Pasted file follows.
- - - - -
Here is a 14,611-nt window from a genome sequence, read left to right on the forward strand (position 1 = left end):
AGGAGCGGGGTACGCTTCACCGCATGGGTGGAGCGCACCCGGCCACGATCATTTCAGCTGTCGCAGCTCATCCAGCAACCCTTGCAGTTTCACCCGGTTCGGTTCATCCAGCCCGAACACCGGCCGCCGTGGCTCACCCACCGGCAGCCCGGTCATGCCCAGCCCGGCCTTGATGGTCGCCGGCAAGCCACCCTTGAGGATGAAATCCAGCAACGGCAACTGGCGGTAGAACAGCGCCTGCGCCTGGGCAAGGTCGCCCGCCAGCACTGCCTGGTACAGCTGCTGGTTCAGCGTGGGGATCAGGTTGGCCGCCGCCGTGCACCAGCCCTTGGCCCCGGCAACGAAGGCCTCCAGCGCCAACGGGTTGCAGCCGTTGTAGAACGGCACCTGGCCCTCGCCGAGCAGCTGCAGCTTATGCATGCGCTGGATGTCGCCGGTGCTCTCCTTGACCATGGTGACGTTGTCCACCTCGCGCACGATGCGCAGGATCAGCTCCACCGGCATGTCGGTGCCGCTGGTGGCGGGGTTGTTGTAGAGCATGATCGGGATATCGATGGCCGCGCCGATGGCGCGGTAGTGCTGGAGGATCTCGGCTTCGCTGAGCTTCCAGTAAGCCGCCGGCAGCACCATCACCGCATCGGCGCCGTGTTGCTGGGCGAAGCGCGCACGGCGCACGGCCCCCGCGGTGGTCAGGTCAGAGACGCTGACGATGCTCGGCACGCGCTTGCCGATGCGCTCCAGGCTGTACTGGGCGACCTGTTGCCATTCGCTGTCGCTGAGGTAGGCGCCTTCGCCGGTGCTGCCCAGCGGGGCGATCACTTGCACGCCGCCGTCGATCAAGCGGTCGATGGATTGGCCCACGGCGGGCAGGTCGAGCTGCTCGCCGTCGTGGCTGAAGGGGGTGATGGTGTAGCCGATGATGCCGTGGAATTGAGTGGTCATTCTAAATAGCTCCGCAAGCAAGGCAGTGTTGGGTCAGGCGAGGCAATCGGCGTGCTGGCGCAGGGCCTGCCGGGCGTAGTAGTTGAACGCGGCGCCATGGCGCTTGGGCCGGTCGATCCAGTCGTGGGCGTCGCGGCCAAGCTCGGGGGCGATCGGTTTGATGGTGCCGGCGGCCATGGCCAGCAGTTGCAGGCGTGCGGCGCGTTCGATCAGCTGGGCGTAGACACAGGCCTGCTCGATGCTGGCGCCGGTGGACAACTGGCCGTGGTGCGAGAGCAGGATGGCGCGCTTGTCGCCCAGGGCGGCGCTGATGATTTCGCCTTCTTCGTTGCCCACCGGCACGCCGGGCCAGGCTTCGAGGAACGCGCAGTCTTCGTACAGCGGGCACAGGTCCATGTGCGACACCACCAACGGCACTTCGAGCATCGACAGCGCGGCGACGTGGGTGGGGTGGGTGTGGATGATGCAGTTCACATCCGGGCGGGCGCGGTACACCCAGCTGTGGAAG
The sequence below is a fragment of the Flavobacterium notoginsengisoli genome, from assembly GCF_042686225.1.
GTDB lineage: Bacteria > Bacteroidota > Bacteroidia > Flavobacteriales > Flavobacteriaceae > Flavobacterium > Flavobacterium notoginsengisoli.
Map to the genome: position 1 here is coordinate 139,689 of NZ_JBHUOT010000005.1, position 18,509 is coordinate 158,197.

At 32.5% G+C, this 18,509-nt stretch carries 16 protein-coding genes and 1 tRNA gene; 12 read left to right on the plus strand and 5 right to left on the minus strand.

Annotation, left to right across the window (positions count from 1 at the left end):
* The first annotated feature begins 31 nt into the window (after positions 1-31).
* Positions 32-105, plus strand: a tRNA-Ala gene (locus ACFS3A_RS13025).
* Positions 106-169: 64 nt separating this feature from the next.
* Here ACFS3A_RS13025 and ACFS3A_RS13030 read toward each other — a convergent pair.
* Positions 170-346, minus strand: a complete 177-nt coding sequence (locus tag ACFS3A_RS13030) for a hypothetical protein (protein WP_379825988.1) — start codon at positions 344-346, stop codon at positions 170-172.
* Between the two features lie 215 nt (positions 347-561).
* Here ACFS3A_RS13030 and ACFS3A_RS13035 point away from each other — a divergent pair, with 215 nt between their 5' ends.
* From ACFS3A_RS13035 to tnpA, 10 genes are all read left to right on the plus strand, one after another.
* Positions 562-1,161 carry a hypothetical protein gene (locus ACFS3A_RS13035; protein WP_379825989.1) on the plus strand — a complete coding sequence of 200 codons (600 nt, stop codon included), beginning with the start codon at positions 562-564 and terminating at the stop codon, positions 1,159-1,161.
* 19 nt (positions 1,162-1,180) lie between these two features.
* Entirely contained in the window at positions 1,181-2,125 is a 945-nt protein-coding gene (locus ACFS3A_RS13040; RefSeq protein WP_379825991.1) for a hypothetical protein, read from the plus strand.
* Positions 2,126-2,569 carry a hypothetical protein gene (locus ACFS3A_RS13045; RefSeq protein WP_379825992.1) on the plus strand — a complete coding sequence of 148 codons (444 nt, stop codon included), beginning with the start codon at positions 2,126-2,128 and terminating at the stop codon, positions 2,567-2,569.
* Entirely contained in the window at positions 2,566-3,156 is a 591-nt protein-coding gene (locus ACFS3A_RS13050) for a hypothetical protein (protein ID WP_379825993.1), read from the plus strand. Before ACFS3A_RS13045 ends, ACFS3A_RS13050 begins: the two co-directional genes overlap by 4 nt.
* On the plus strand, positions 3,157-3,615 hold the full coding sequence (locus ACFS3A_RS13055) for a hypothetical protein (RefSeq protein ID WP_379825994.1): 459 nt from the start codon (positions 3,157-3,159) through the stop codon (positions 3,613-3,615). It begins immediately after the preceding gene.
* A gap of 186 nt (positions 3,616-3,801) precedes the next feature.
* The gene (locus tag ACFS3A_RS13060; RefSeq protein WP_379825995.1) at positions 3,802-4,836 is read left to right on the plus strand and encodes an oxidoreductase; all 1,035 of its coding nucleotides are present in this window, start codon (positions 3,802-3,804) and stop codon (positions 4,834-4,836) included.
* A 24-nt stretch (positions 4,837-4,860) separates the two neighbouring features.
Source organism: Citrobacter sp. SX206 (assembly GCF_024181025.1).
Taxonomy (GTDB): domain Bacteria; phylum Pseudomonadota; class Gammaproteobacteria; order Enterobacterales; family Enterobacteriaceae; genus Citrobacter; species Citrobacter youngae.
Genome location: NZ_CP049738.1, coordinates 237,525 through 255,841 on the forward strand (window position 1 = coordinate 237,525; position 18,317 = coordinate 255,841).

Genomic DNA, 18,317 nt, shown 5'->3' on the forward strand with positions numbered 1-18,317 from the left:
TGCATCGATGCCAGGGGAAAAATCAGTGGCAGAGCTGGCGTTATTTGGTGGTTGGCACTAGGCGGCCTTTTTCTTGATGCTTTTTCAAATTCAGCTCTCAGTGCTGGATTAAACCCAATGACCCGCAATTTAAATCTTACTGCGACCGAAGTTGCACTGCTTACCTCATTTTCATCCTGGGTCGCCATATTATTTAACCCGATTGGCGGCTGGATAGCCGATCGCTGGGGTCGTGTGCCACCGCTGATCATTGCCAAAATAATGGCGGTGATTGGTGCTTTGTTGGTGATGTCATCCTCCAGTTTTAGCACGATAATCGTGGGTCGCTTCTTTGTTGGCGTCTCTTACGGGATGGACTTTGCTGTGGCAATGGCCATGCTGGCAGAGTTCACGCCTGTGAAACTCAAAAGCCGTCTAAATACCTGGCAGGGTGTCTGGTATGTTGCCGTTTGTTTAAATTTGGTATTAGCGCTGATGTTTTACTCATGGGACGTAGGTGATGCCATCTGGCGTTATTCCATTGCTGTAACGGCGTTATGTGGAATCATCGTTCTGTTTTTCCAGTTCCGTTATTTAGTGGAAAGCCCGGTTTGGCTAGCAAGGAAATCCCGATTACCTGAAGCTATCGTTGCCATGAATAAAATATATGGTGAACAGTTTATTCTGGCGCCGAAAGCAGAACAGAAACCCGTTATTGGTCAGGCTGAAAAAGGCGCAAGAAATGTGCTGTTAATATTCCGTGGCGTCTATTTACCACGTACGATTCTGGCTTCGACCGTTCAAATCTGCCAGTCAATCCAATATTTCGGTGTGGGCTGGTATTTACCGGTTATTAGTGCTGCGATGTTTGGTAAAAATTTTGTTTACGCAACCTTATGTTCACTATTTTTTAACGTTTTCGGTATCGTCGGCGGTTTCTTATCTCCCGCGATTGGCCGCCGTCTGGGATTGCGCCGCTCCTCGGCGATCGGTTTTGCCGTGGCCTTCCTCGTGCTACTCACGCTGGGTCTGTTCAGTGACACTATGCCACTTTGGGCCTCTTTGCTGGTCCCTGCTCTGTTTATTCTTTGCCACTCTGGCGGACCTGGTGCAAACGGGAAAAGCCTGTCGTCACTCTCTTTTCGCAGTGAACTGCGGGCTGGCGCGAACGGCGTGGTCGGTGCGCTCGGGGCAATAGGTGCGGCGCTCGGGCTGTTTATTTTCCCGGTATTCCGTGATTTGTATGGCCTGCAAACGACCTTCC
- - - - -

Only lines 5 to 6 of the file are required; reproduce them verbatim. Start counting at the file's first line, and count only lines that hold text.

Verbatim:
Map to the genome: position 1 here is coordinate 139,689 of NZ_JBHUOT010000005.1, position 18,509 is coordinate 158,197.

At 32.5% G+C, this 18,509-nt stretch carries 16 protein-coding genes and 1 tRNA gene; 12 read left to right on the plus strand and 5 right to left on the minus strand.